Voters renew EMS levy
For the sixth time in a row, Spokane voters have agreed to pay a six-year property tax for the fire department’s medical response service.
Almost 67 percent of voters agreed to continue the city’s Emergency Medical Services tax. It needed 60 percent to pass. A few thousands votes will be counted this week, but that’s not enough to alter the levy’s fate.
Despite a history of passing the levy, Spokane leaders were nervous about the vote because of the shaky economy. In November, voters rejected the renewal of a separate property tax that pays for fire equipment.
“I’m just really relieved tonight,” said Mayor Mary Verner, who was at fire station at 17th Avenue and Ray Street when learning that the measure passed from the county election website. She credited supporters of the levy with getting “the word out that this was essential.”
The tax will cost the owner of a $100,000 property about $50 a year. The city first passed an EMS levy in 1980 and voters have approved it every six years since.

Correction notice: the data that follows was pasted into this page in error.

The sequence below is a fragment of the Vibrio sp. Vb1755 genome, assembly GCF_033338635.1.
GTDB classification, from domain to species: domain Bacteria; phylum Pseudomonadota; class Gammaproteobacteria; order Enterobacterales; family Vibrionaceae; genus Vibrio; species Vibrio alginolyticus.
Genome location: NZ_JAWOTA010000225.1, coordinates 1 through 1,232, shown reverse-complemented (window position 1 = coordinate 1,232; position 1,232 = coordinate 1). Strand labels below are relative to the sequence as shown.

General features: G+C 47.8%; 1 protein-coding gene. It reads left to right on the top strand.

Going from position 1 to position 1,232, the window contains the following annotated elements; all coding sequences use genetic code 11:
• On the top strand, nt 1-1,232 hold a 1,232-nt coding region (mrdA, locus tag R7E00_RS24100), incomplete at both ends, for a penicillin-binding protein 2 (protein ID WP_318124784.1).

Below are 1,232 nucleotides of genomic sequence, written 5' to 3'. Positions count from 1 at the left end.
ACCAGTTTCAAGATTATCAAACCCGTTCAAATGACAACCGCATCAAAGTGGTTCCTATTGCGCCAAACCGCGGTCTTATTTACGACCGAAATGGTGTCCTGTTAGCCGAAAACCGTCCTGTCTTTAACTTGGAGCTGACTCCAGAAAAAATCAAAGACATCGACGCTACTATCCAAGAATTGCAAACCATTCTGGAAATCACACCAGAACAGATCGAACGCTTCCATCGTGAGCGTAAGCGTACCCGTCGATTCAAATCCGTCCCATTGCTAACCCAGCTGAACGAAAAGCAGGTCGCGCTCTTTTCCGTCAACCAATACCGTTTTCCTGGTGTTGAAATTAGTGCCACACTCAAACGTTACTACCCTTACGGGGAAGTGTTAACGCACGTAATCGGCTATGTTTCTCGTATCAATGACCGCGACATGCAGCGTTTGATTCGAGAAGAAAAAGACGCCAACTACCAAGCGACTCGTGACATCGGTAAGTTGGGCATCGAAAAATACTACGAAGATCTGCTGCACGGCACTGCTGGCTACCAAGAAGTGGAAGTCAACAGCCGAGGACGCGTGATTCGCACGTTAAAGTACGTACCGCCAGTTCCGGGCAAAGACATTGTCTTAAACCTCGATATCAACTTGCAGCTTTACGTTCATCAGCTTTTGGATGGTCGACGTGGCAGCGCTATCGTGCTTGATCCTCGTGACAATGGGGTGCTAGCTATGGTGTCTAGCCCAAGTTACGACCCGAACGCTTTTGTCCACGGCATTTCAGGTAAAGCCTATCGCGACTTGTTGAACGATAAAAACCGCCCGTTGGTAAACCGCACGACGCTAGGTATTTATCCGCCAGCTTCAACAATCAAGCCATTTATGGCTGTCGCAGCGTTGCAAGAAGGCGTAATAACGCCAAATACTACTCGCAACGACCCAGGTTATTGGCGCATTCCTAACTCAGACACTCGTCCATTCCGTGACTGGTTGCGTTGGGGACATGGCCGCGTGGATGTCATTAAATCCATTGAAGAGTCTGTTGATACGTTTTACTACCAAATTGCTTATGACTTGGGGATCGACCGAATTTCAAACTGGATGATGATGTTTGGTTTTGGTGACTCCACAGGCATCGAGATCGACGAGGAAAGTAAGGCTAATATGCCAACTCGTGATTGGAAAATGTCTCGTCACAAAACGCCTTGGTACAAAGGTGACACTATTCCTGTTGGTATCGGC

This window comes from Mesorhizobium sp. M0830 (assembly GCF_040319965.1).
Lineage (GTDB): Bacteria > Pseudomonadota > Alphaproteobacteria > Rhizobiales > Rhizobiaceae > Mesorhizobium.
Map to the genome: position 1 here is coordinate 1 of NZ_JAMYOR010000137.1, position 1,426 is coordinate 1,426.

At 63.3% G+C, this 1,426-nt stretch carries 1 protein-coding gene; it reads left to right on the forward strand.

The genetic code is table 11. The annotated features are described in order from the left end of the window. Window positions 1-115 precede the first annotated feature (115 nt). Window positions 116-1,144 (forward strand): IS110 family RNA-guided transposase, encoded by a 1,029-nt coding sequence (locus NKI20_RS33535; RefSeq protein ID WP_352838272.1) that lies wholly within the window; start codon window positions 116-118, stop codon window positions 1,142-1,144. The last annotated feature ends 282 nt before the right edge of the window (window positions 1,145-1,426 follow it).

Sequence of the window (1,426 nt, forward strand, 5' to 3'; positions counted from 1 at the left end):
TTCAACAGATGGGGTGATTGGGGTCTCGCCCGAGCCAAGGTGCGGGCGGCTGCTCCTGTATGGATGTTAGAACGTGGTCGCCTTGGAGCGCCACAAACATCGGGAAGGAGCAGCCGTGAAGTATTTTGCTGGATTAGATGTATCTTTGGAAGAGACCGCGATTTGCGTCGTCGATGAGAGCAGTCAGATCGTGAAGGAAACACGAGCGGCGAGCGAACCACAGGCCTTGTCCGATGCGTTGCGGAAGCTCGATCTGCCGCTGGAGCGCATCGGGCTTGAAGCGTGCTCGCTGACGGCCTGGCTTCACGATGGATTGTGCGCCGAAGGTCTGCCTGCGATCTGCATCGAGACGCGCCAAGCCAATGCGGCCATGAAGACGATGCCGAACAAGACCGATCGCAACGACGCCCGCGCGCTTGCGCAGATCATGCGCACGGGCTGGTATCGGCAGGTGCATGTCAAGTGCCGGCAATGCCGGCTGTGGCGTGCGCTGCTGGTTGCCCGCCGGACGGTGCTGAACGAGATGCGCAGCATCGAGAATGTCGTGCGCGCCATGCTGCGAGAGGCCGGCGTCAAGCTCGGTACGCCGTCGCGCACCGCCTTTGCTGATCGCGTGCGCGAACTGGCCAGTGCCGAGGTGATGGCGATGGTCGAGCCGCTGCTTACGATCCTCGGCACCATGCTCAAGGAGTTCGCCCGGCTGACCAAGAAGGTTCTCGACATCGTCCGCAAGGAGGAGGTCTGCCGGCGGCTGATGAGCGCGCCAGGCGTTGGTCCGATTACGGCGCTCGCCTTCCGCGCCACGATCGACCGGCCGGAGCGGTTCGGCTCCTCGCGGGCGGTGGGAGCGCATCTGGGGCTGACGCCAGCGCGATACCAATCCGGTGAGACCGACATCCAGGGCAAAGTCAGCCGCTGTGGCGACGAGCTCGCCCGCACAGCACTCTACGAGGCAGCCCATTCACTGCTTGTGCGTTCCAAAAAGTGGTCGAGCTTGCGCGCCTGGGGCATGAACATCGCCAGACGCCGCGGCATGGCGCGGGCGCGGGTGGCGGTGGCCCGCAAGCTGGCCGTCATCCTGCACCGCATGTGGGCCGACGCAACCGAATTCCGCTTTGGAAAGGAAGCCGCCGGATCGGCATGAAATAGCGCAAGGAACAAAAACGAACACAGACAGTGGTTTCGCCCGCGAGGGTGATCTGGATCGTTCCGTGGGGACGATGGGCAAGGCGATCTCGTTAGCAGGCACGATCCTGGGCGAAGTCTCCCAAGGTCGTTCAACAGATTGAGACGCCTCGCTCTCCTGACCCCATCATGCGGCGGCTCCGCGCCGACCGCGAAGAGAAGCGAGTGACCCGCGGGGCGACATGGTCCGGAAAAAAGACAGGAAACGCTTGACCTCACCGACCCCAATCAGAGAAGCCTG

It raises about $8 million of the Spokane Fire Department’s $40 million annual budget and finances 54 of the department’s 326 positions and pays for supplies and training. Without it, fire leaders warned that they may have to lay off dozens of firefighters and close multiple stations.
Verner said that Tuesday’s vote should allow the city to preserve the number of fire stations and prevent a devastation of the force.
Still, the city has to determine how to fill an expected $10 million hole in its 2011 budget.
All the ballots received by the mail through Tuesday were counted in the tally. Elections Manager Mike McLaughlin estimated that there will be 3,000 more votes left to be counted, including about 2,000 picked up Tuesday evening at ballot drop-off sites.
Fire Lt. Jason Reser said failure of the levy would have hurt response time and the department’s effectiveness.
(Reser on Tuesday morning delivered a baby at a home in East Central after the baby’s father called 911 because he and the mom were too late to make it to a hospital.)
“Response times increase as our staffing decreases,” Reser said. “I’m appreciative to the citizens.”